Indegenious technology for water quality improvement – NIH Roorkee

National Institute of Hydrology, Roorkee (NIH) has conducted studies for identification of pollutants, both geogenic and anthropogenic, in the surface and groundwater sources under various research studies. In the last 5 years the studies have been conducted for assessment of water quality and possible remedial measures to cope with. NIH has also developed constructed wetland based natural treatment system, which has been successfully scaled-up in rural and semi-urban setups. The institute has prepared river rejuvenation plan on the request of Govt. of Uttarakhand.

NIH, Roorkee has organized various workshops on water conservation and water treatment measures for the stakeholders to disseminate the knowledge acquired from various research studies.

NIH, Roorkee has successfully demonstrated the constructed wetland based natural treatment system for domestic wastewater at field scale. The institute has also developed a fluoride removal media from bagasse fly ash and patented the material.

In order to construct the arsenic-contaminant-free exploratory wells, especially in the Indo-Gangentic plain area, Central Ground Water Board (CGWB) has invented and used an innovative cement sealing technique with which the arsenic-safe deeper aquifer zones have been identified and wells have been constructed tapping the arsenic-safe deeper aquifers. Under the National Aquifer Mapping Programme (NAQUIM) of CGWB, special attention is being given to the aspect of ground water quality including contamination by toxic substances such as Arsenic in ground water. Further, under NAQUIM, CGWB constructs arsenic-safe exploratory wells arsenic affected parts of the States of West Bengal, Bihar and Uttar Pradesh. So far, 513 exploratory wells tapping arsenic-safe aquifers have been constructed under NAQUIM programme. In addition, the innovative cement sealing technique of CGWB has been shared with the state agencies to utilize to construct arsenic-free wells.

CGWB has taken up NAQUIM programme with the objectives to delineate the aquifers, characterize them and prepare management plans. Out of the identified 25 lakh sq km area for coverage under NAQUIM studies, so far, an area of 24.3 lakh sq km has already been covered. The management plans are shared with the respective State Governments for taking appropriate measures for implementation. Further, Public Interaction Programs (PIP) are being organised at grassroots level for disseminating the outputs of NAQUIM Studies for the benefit of the stakeholders. So far, 1300 such programs have been conducted in different parts of the country in which nearly 1,00,000 people have participated.

Water Technology Initiative programme in Department of Science and Technology (DST) promotes application led research for developing indigenous affordable and robust technological solutions to address various water challenges related to water quality, including sustainable technologies for Desalination & Arsenic, Flourides, Iron, Nitrates other emerging contaminants mitigation and monitoring. The initiative also promotes solution centric approach to address challenges related to water quantity, accessibility, availability, recycle and reuse. The programme also envisages for deployment and evaluation of the lab proven technologies in the real field conditions in techno and as well as socio-economic context. Providing viable technological options for provision of safe drinking water for all our citizens is the prime focus of Water Technology Initiative of DST.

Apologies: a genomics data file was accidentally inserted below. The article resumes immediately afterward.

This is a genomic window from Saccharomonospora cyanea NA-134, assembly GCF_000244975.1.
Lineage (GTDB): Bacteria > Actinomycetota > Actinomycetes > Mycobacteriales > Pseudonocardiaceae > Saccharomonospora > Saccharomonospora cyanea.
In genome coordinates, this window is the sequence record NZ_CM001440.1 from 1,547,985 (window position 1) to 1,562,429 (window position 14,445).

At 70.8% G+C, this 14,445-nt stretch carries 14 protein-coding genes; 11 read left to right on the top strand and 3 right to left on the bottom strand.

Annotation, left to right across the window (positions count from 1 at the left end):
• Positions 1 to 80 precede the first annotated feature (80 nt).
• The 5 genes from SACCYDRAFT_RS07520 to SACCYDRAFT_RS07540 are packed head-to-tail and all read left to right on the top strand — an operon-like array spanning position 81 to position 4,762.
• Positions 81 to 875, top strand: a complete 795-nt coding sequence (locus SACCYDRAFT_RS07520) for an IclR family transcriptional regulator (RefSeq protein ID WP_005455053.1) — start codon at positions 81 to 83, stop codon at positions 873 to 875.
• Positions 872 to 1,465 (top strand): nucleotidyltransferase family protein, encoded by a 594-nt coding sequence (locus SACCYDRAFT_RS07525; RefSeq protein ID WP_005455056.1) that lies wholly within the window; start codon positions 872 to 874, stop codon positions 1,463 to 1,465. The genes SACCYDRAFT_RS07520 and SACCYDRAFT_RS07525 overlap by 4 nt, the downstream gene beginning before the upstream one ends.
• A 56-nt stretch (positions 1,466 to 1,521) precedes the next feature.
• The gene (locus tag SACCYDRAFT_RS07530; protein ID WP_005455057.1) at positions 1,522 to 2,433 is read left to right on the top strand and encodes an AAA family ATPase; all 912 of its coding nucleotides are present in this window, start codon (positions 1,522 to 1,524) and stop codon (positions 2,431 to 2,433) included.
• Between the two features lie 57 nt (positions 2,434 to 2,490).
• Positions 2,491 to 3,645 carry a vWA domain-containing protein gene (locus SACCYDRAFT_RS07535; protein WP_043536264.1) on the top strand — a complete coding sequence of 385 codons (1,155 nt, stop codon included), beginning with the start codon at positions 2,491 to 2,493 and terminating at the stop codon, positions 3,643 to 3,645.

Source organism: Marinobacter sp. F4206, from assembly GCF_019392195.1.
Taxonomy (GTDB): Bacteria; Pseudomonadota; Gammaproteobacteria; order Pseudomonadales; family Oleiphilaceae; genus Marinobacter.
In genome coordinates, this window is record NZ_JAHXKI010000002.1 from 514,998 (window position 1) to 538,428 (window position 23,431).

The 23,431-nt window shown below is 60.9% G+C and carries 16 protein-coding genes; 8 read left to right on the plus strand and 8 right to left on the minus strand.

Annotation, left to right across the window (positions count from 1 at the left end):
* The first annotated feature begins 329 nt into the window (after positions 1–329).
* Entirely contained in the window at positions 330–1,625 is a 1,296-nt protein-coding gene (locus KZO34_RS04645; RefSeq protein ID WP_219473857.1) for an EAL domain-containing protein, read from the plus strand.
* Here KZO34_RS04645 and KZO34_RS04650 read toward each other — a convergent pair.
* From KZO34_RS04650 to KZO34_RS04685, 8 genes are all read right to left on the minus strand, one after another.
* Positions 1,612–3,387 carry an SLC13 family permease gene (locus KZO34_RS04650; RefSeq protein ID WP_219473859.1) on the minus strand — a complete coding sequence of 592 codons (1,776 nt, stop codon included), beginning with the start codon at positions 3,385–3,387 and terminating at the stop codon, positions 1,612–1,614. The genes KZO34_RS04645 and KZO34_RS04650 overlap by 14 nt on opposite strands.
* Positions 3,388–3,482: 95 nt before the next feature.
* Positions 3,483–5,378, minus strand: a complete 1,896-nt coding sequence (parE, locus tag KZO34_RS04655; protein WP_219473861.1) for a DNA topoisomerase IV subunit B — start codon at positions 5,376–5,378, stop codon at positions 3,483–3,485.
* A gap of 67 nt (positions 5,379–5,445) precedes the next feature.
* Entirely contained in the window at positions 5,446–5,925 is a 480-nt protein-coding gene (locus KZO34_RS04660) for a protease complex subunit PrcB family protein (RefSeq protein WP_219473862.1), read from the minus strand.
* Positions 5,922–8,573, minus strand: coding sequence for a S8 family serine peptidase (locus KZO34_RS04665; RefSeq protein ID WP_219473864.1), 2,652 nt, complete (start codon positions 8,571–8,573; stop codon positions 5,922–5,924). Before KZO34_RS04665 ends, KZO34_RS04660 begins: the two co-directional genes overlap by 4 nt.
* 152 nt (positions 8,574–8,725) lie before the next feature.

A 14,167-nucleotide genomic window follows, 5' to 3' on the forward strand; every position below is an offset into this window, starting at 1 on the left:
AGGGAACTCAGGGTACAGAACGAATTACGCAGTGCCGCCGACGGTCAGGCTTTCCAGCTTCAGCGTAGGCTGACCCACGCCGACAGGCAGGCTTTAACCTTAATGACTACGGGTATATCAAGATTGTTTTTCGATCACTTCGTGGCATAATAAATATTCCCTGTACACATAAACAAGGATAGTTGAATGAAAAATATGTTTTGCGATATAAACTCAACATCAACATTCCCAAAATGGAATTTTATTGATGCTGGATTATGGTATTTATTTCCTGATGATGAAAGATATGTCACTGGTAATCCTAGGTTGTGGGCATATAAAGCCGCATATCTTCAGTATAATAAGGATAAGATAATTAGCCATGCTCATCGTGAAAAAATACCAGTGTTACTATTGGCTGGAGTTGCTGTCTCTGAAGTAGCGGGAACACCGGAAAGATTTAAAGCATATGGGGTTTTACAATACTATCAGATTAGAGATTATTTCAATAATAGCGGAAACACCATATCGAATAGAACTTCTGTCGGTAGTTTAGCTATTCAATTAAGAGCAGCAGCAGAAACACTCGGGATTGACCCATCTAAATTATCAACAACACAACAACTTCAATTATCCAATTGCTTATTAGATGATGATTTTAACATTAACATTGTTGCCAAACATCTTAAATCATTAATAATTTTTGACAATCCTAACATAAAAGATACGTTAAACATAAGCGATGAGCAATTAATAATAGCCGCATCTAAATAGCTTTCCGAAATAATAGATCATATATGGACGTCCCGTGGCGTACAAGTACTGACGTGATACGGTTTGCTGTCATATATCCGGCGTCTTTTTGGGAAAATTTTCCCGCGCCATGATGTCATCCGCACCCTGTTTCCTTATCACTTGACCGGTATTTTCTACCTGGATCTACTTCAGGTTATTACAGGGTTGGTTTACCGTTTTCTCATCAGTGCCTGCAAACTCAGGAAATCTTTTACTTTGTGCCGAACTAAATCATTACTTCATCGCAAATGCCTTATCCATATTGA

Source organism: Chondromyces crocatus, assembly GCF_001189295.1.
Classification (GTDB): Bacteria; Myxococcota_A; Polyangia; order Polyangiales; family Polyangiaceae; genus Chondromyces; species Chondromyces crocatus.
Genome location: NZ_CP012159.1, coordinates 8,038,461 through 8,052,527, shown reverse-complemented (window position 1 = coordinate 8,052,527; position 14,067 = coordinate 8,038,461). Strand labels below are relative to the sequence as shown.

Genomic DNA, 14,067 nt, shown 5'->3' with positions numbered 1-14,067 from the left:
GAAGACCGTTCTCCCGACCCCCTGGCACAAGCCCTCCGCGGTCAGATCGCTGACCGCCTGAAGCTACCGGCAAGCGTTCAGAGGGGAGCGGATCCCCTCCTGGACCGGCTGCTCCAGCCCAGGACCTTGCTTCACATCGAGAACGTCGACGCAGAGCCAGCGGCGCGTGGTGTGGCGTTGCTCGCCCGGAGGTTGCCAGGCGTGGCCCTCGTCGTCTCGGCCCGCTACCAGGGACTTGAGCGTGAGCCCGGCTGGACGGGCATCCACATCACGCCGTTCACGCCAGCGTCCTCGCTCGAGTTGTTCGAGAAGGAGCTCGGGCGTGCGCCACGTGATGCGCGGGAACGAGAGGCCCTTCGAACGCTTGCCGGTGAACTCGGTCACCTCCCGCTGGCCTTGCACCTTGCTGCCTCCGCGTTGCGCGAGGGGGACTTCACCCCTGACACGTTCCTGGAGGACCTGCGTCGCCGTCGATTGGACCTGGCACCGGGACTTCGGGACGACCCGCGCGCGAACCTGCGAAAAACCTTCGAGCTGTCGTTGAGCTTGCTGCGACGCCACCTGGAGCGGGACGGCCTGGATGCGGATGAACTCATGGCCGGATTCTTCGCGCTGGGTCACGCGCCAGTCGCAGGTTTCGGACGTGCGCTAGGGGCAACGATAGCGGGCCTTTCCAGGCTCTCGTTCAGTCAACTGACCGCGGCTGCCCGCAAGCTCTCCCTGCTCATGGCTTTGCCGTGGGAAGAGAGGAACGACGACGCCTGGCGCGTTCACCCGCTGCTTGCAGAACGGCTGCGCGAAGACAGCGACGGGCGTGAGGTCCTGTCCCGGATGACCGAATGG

DST has set up water quality labs in partnership with concerned state governments, water utilities and academic/R&D institutions. These laboratories have prepared water quality maps for the state as whole and vulnerable regions to enable appropriate decision making. In order to empower the community to monitor the water quality for its portability, several low-cost water quality monitoring kits have been developed. The focus of DST’s endeavour is to develop indigenous technologies which are cost effective, efficient and utilizes locally available material for treatment to the extent possible, and are simple enough for community to operate and maintain.

A Scientific Dissemination and Improvement of Water Management Practices of Local Tribes and Indigenous People of NE Region, project has been undertaken by Brahmaputra Board (i) Water management Practices of Apatani inhabited Ziro Valleyin Arunachal Pradesh, (ii) Roza Water conservation practices of Chakhesang tribe of Phek district in Nagaland and (iii) Dong Water management practices of Bodo tribe of BTC area in Assam.

Jal Shakti Abhiyan-I (JSA-I) was conducted in 2019 in 1592 blocks out of 2836 blocks in 256 water stressed districts of the country and was expanded as “Jal Shakti Abhiyan:Catch the Rain” (JSA:CTR) in 2021 with the theme “Catch the Rain – Where it Falls When it Falls” to cover all the blocks of all districts (rural as well as urban areas) across the country. “Jal Shakti Abhiyan: Catch the Rain” (JSA:CTR) -2022 campaign, the third in the series of JSAs, has been launched on 29.3.2022 to cover all the blocks of all districts (rural as well as urban areas) across the country.

This information was given by the Minister of State for Jal Shakti, Shri Bishweswar Tudu in a written reply in Rajya Sabha on 19.12.2022.